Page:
Sunday, December 3, 2023

BCL liquidation burden on the fiscus – MP Keorapetse

Member of Parliament (MP) for Selibe Phikwe West, Dithapelo Keorapetse is perturbed by the ongoing BCL mine liquidation. He claims the liquidator has a flagrant disregard for the laws of Botswana. And is in violation of the Mine Quarries Works and Machinery Act and a raft of other laws. Dithapelo Keorapetse told Parliament that there were a number of expatriates working at the mine with questionable qualifications and a further two expatriates who work at BCL without work permits. He further revealed that the two expatriates have been in Cape Town since lockdown which means their services are not important.

“Why still keep them if they work remotely and at very high cost, government should investigate procurement of services at BCL. Due processes are not followed,” said Keorapetse. He added that as an engineer who has worked in a mine, the Minister knows the implications of running a mine operation, even under Care and Maintenance, without a 6.1 appointee.

“There is a 63-year-old expatriate who is working without a contract of employment and a work permit. He is earning big monies and the govt is doing nothing about it. There is nothing compelling about this guy to expose him to risks, he is of advance age,” said Keorapetse. He also stated that there has never been strict adherence to Labour laws by BCL liquidators for workers on Care and Maintenance. He said they have no job security, many of them have been fired adding that they have lost their previous benefits including allowances and only get slave salaries.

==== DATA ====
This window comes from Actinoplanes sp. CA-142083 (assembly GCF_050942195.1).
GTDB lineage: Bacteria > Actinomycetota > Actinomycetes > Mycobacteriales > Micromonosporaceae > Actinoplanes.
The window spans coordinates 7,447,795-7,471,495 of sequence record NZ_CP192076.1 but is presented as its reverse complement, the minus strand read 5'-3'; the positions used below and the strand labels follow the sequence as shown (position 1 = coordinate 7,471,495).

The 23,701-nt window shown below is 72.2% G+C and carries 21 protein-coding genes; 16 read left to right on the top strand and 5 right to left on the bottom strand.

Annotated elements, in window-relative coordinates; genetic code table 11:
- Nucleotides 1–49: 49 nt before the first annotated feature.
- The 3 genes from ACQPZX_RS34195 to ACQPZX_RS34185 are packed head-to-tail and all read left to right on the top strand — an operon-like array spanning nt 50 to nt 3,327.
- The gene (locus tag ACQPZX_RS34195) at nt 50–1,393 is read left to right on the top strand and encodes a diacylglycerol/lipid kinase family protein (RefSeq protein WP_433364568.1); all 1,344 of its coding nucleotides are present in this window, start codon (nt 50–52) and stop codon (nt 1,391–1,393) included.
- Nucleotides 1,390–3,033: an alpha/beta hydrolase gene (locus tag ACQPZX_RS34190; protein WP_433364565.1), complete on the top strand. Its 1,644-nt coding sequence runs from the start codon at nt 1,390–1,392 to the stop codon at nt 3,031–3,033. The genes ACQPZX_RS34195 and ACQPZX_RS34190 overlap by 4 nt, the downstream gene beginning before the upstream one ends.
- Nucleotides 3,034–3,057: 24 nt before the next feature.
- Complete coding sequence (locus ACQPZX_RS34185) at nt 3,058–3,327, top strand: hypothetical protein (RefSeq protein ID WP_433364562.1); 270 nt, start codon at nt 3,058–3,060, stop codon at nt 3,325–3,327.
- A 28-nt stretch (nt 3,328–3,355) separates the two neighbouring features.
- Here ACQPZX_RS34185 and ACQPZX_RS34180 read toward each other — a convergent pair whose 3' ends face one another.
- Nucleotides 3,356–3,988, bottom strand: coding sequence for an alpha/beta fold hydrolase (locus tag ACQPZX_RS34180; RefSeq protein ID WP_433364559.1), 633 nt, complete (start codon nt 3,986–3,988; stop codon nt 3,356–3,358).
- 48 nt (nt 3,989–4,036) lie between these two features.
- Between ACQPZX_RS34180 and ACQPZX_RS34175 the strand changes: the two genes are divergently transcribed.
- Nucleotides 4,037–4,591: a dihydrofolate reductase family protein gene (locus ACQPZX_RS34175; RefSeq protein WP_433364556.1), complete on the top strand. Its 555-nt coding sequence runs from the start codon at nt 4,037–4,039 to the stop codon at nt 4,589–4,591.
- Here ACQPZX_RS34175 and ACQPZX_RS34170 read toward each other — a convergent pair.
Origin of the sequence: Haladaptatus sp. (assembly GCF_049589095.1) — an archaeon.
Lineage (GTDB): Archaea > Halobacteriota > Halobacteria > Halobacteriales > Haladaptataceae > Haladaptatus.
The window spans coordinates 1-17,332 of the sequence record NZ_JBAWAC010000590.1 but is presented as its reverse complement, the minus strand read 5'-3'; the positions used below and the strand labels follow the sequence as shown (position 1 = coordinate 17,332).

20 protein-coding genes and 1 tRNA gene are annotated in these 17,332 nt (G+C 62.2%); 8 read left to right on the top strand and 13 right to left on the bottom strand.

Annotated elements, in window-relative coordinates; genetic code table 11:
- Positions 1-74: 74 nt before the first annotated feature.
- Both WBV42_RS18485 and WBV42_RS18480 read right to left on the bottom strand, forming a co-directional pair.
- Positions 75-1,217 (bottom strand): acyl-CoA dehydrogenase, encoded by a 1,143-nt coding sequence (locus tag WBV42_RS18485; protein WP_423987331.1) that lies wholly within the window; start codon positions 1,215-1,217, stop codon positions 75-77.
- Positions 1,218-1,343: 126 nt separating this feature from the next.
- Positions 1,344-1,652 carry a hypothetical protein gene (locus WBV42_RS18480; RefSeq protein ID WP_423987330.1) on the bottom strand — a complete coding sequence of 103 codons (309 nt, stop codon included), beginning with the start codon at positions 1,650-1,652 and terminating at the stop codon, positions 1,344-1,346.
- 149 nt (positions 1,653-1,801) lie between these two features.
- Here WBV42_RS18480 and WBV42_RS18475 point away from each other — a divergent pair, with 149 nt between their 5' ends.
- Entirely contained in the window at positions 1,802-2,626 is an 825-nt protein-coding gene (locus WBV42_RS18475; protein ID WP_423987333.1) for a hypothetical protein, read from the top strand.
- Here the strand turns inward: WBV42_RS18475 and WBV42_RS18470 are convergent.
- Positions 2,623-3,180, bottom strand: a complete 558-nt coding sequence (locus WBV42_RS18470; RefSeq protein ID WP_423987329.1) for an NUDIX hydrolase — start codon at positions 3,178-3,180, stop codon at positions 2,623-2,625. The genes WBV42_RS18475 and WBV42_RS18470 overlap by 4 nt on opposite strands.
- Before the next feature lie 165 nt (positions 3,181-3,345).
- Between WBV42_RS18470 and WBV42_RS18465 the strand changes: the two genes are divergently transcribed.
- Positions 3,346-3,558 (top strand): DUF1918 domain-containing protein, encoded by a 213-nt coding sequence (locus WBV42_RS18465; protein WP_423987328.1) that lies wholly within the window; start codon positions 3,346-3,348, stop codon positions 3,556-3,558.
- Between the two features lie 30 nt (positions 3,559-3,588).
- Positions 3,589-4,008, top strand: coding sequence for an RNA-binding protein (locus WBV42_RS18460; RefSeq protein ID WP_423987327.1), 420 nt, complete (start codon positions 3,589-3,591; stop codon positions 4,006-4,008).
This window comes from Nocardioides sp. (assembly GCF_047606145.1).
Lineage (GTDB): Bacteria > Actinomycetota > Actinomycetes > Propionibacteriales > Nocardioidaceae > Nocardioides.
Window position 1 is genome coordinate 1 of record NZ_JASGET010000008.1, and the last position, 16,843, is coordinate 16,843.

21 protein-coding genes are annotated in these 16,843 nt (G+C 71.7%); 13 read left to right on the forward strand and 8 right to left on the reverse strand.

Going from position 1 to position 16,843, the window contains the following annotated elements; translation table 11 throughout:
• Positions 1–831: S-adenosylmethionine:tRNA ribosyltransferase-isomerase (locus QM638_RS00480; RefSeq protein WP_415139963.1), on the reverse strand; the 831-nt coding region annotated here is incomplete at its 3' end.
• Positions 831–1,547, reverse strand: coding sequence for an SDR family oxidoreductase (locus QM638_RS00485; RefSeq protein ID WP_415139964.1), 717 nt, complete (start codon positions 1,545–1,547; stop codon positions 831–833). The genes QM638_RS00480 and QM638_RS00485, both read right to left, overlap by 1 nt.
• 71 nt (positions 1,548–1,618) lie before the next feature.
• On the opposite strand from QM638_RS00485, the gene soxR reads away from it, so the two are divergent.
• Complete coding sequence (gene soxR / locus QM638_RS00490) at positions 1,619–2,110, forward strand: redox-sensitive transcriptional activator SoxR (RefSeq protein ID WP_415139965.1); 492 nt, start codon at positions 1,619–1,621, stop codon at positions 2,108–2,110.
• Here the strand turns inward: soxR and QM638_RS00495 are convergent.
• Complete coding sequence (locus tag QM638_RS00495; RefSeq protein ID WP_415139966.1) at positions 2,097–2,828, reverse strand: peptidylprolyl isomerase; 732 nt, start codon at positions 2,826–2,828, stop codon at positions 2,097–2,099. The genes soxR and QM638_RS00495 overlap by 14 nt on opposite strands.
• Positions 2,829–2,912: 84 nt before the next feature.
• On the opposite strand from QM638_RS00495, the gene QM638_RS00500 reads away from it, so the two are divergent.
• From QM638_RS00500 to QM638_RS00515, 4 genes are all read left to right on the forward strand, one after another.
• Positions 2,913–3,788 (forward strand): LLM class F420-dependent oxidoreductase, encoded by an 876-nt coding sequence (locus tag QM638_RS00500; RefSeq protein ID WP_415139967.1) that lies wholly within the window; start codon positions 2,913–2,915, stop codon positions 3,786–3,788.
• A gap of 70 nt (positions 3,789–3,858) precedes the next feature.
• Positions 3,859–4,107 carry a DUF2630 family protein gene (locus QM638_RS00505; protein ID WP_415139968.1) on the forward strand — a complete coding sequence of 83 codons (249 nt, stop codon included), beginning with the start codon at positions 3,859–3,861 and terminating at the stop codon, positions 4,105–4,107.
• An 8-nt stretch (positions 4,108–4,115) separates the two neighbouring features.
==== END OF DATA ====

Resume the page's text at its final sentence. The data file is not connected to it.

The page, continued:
Keorapetse stated that they only work because they have no alternatives and that they work in unsafe working environment. “Closing BCL was a monumental mistake. The reasons provided then and now are still inadequate and consequently unacceptable,” he said. The legislator stated that BCL liquidation has become a burden on the fiscus, adding that the people of Selebi-Phikwe and Batswana need to know when the mine will reopen. He wondered why the mine is still closed when nickel sells for about US$ 7 per/pound while copper fetches around US$3 per/pound.


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